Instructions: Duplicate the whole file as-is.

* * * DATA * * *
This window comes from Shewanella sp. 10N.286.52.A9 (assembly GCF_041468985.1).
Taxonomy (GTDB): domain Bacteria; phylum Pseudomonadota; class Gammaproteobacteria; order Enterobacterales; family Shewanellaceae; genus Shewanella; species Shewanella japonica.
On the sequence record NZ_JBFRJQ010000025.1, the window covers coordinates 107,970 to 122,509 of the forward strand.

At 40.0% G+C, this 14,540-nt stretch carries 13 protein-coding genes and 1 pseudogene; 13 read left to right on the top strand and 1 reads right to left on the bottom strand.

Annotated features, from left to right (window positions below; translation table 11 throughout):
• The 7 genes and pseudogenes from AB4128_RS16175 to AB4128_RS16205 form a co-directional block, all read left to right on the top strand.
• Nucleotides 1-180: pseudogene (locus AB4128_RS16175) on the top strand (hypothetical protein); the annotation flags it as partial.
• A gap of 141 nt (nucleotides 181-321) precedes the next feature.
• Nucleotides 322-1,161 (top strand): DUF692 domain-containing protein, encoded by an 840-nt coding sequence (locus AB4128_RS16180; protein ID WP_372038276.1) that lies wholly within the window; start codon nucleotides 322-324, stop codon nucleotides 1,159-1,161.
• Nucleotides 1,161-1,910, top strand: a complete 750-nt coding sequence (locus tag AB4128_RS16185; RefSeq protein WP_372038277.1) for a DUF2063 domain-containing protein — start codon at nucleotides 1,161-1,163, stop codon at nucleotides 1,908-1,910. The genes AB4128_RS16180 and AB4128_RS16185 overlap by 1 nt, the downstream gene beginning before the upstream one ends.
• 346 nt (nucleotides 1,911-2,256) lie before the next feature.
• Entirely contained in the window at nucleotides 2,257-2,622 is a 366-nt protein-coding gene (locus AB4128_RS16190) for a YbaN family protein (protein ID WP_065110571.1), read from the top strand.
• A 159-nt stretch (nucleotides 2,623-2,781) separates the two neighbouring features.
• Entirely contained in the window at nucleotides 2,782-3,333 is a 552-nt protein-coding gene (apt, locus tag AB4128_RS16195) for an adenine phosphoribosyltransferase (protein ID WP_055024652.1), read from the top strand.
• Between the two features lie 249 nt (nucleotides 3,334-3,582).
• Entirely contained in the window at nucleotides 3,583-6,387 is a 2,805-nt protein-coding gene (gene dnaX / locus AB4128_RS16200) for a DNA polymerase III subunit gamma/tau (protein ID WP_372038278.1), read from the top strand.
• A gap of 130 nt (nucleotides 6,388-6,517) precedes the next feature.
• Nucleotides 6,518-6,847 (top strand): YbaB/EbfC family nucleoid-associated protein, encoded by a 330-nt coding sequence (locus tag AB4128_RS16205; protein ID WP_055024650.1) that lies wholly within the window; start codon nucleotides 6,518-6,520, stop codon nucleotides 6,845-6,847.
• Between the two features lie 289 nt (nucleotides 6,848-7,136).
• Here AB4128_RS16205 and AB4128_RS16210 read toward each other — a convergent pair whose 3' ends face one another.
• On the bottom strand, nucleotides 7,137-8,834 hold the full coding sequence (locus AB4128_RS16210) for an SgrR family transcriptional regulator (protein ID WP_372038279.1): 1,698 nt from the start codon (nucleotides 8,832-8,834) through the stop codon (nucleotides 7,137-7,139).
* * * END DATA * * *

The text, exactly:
This window comes from Shewanella sp. 10N.286.52.A9 (assembly GCF_041468985.1).
Taxonomy (GTDB): domain Bacteria; phylum Pseudomonadota; class Gammaproteobacteria; order Enterobacterales; family Shewanellaceae; genus Shewanella; species Shewanella japonica.
On the sequence record NZ_JBFRJQ010000025.1, the window covers coordinates 107,970 to 122,509 of the forward strand.

At 40.0% G+C, this 14,540-nt stretch carries 13 protein-coding genes and 1 pseudogene; 13 read left to right on the top strand and 1 reads right to left on the bottom strand.

Annotated features, from left to right (window positions below; translation table 11 throughout):
• The 7 genes and pseudogenes from AB4128_RS16175 to AB4128_RS16205 form a co-directional block, all read left to right on the top strand.
• Nucleotides 1-180: pseudogene (locus AB4128_RS16175) on the top strand (hypothetical protein); the annotation flags it as partial.
• A gap of 141 nt (nucleotides 181-321) precedes the next feature.
• Nucleotides 322-1,161 (top strand): DUF692 domain-containing protein, encoded by an 840-nt coding sequence (locus AB4128_RS16180; protein ID WP_372038276.1) that lies wholly within the window; start codon nucleotides 322-324, stop codon nucleotides 1,159-1,161.
• Nucleotides 1,161-1,910, top strand: a complete 750-nt coding sequence (locus tag AB4128_RS16185; RefSeq protein WP_372038277.1) for a DUF2063 domain-containing protein — start codon at nucleotides 1,161-1,163, stop codon at nucleotides 1,908-1,910. The genes AB4128_RS16180 and AB4128_RS16185 overlap by 1 nt, the downstream gene beginning before the upstream one ends.
• 346 nt (nucleotides 1,911-2,256) lie before the next feature.
• Entirely contained in the window at nucleotides 2,257-2,622 is a 366-nt protein-coding gene (locus AB4128_RS16190) for a YbaN family protein (protein ID WP_065110571.1), read from the top strand.
• A 159-nt stretch (nucleotides 2,623-2,781) separates the two neighbouring features.
• Entirely contained in the window at nucleotides 2,782-3,333 is a 552-nt protein-coding gene (apt, locus tag AB4128_RS16195) for an adenine phosphoribosyltransferase (protein ID WP_055024652.1), read from the top strand.
• Between the two features lie 249 nt (nucleotides 3,334-3,582).
• Entirely contained in the window at nucleotides 3,583-6,387 is a 2,805-nt protein-coding gene (gene dnaX / locus AB4128_RS16200) for a DNA polymerase III subunit gamma/tau (protein ID WP_372038278.1), read from the top strand.
• A gap of 130 nt (nucleotides 6,388-6,517) precedes the next feature.
• Nucleotides 6,518-6,847 (top strand): YbaB/EbfC family nucleoid-associated protein, encoded by a 330-nt coding sequence (locus tag AB4128_RS16205; protein ID WP_055024650.1) that lies wholly within the window; start codon nucleotides 6,518-6,520, stop codon nucleotides 6,845-6,847.
• Between the two features lie 289 nt (nucleotides 6,848-7,136).
• Here AB4128_RS16205 and AB4128_RS16210 read toward each other — a convergent pair whose 3' ends face one another.
• On the bottom strand, nucleotides 7,137-8,834 hold the full coding sequence (locus AB4128_RS16210) for an SgrR family transcriptional regulator (protein ID WP_372038279.1): 1,698 nt from the start codon (nucleotides 8,832-8,834) through the stop codon (nucleotides 7,137-7,139).